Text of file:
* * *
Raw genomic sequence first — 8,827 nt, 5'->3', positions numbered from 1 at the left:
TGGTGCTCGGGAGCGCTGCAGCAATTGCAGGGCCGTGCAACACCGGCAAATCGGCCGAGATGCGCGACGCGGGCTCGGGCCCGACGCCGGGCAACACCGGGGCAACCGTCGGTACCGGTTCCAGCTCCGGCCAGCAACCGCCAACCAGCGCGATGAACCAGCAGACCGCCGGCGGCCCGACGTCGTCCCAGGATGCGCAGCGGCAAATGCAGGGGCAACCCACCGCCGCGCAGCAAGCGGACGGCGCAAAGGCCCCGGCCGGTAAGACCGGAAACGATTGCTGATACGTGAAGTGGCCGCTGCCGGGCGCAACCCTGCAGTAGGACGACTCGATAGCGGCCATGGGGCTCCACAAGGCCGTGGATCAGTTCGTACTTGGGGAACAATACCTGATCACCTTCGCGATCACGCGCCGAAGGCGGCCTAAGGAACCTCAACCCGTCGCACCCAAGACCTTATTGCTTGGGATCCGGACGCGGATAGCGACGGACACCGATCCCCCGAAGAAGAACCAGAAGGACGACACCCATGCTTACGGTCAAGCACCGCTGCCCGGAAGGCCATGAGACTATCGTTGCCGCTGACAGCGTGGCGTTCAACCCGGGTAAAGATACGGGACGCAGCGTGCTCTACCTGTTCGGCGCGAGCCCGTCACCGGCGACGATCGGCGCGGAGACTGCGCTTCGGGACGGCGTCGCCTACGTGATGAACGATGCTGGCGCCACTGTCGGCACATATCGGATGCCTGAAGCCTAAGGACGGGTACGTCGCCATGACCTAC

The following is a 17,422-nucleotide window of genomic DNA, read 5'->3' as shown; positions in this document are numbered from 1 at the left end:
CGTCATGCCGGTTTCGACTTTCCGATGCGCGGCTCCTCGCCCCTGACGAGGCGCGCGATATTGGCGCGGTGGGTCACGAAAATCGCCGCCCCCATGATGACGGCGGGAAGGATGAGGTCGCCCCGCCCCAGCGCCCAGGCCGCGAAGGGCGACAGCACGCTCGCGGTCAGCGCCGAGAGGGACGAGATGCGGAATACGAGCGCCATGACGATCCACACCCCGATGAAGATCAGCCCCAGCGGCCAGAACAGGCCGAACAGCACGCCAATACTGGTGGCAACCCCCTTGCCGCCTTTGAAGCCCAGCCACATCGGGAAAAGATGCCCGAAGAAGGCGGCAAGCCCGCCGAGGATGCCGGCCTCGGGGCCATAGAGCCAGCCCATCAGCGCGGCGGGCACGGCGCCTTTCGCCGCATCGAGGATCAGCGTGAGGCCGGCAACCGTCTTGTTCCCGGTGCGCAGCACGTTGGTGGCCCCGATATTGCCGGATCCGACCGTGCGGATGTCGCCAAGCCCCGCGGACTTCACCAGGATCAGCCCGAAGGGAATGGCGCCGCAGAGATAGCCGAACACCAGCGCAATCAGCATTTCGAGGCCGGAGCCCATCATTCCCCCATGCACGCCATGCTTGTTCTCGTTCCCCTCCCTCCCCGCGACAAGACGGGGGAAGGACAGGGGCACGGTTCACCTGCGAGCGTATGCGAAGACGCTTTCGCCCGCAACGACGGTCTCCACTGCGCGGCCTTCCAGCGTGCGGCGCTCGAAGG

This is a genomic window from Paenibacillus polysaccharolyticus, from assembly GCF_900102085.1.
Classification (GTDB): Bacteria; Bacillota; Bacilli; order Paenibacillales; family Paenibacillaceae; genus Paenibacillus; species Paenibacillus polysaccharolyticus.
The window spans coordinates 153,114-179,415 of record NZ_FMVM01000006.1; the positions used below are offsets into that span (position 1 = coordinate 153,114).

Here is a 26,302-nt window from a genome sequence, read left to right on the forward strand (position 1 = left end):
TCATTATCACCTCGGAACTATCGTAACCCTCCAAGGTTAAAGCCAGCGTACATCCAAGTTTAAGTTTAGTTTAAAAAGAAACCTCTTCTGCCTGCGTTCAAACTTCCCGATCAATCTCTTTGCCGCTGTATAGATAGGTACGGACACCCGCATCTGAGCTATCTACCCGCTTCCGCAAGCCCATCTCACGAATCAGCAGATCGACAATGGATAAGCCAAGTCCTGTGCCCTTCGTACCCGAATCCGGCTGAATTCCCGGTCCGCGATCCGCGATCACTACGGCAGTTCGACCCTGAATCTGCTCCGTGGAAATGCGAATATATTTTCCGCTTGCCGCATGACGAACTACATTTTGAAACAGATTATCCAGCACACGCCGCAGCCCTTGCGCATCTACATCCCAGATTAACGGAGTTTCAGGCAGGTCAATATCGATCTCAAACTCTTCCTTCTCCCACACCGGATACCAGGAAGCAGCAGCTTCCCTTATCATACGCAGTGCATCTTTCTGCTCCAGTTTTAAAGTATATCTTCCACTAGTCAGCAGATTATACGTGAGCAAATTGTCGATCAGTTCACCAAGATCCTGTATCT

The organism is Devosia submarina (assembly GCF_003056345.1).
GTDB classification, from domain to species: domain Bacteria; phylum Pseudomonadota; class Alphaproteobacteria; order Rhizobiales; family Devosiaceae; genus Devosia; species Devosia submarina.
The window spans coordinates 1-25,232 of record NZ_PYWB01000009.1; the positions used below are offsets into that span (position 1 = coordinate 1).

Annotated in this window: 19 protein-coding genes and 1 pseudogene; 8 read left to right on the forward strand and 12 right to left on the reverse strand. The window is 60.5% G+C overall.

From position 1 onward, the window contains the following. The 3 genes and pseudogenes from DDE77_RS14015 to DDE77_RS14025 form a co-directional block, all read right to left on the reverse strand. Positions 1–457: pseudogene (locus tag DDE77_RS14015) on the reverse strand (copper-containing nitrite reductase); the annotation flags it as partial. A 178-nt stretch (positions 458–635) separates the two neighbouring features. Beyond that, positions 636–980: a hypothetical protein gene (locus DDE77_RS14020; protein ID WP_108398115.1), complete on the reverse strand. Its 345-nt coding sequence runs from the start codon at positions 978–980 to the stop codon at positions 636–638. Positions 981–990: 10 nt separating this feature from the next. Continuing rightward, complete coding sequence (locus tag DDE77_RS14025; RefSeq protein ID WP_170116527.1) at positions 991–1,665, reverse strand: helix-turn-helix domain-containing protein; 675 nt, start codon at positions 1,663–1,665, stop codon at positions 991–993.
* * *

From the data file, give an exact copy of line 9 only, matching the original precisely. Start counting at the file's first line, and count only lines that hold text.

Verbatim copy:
TCATTATCACCTCGGAACTATCGTAACCCTCCAAGGTTAAAGCCAGCGTACATCCAAGTTTAAGTTTAGTTTAAAAAGAAACCTCTTCTGCCTGCGTTCAAACTTCCCGATCAATCTCTTTGCCGCTGTATAGATAGGTACGGACACCCGCATCTGAGCTATCTACCCGCTTCCGCAAGCCCATCTCACGAATCAGCAGATCGACAATGGATAAGCCAAGTCCTGTGCCCTTCGTACCCGAATCCGGCTGAATTCCCGGTCCGCGATCCGCGATCACTACGGCAGTTCGACCCTGAATCTGCTCCGTGGAAATGCGAATATATTTTCCGCTTGCCGCATGACGAACTACATTTTGAAACAGATTATCCAGCACACGCCGCAGCCCTTGCGCATCTACATCCCAGATTAACGGAGTTTCAGGCAGGTCAATATCGATCTCAAACTCTTCCTTCTCCCACACCGGATACCAGGAAGCAGCAGCTTCCCTTATCATACGCAGTGCATCTTTCTGCTCCAGTTTTAAAGTATATCTTCCACTAGTCAGCAGATTATACGTGAGCAAATTGTCGATCAGTTCACCAAGATCCTGTATCT